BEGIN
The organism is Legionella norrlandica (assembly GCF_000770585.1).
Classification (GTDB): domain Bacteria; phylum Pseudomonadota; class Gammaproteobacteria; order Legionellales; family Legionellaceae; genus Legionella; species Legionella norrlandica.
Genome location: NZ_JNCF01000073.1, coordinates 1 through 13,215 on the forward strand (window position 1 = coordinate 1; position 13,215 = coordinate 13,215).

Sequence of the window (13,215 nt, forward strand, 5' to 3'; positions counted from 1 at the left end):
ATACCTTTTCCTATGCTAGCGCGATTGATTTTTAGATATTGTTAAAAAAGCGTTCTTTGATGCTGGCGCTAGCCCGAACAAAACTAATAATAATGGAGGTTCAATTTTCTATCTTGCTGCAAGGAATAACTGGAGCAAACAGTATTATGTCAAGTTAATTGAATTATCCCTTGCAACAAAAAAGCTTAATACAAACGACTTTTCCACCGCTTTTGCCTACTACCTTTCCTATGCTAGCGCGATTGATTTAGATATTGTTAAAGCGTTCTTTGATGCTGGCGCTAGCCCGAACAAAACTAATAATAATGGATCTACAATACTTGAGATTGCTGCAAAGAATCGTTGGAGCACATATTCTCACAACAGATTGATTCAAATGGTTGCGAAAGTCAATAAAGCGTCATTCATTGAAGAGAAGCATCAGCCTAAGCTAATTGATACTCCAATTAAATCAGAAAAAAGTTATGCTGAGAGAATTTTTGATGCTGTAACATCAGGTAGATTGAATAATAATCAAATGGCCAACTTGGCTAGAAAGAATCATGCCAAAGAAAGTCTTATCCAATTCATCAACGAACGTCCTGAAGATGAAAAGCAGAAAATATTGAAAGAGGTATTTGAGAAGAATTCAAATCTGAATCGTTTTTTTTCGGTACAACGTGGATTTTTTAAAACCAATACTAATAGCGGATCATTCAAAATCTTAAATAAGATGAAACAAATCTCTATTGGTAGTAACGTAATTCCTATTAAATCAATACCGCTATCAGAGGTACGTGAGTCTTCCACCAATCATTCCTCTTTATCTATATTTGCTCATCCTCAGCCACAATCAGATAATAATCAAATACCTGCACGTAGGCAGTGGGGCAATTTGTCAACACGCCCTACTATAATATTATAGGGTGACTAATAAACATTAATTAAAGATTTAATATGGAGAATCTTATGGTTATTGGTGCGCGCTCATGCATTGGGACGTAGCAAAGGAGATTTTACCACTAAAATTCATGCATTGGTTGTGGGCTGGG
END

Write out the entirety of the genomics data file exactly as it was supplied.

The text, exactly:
The organism is Legionella norrlandica (assembly GCF_000770585.1).
Classification (GTDB): domain Bacteria; phylum Pseudomonadota; class Gammaproteobacteria; order Legionellales; family Legionellaceae; genus Legionella; species Legionella norrlandica.
Genome location: NZ_JNCF01000073.1, coordinates 1 through 13,215 on the forward strand (window position 1 = coordinate 1; position 13,215 = coordinate 13,215).

Sequence of the window (13,215 nt, forward strand, 5' to 3'; positions counted from 1 at the left end):
ATACCTTTTCCTATGCTAGCGCGATTGATTTTTAGATATTGTTAAAAAAGCGTTCTTTGATGCTGGCGCTAGCCCGAACAAAACTAATAATAATGGAGGTTCAATTTTCTATCTTGCTGCAAGGAATAACTGGAGCAAACAGTATTATGTCAAGTTAATTGAATTATCCCTTGCAACAAAAAAGCTTAATACAAACGACTTTTCCACCGCTTTTGCCTACTACCTTTCCTATGCTAGCGCGATTGATTTAGATATTGTTAAAGCGTTCTTTGATGCTGGCGCTAGCCCGAACAAAACTAATAATAATGGATCTACAATACTTGAGATTGCTGCAAAGAATCGTTGGAGCACATATTCTCACAACAGATTGATTCAAATGGTTGCGAAAGTCAATAAAGCGTCATTCATTGAAGAGAAGCATCAGCCTAAGCTAATTGATACTCCAATTAAATCAGAAAAAAGTTATGCTGAGAGAATTTTTGATGCTGTAACATCAGGTAGATTGAATAATAATCAAATGGCCAACTTGGCTAGAAAGAATCATGCCAAAGAAAGTCTTATCCAATTCATCAACGAACGTCCTGAAGATGAAAAGCAGAAAATATTGAAAGAGGTATTTGAGAAGAATTCAAATCTGAATCGTTTTTTTTCGGTACAACGTGGATTTTTTAAAACCAATACTAATAGCGGATCATTCAAAATCTTAAATAAGATGAAACAAATCTCTATTGGTAGTAACGTAATTCCTATTAAATCAATACCGCTATCAGAGGTACGTGAGTCTTCCACCAATCATTCCTCTTTATCTATATTTGCTCATCCTCAGCCACAATCAGATAATAATCAAATACCTGCACGTAGGCAGTGGGGCAATTTGTCAACACGCCCTACTATAATATTATAGGGTGACTAATAAACATTAATTAAAGATTTAATATGGAGAATCTTATGGTTATTGGTGCGCGCTCATGCATTGGGACGTAGCAAAGGAGATTTTACCACTAAAATTCATGCATTGGTTGTGGGCTGGG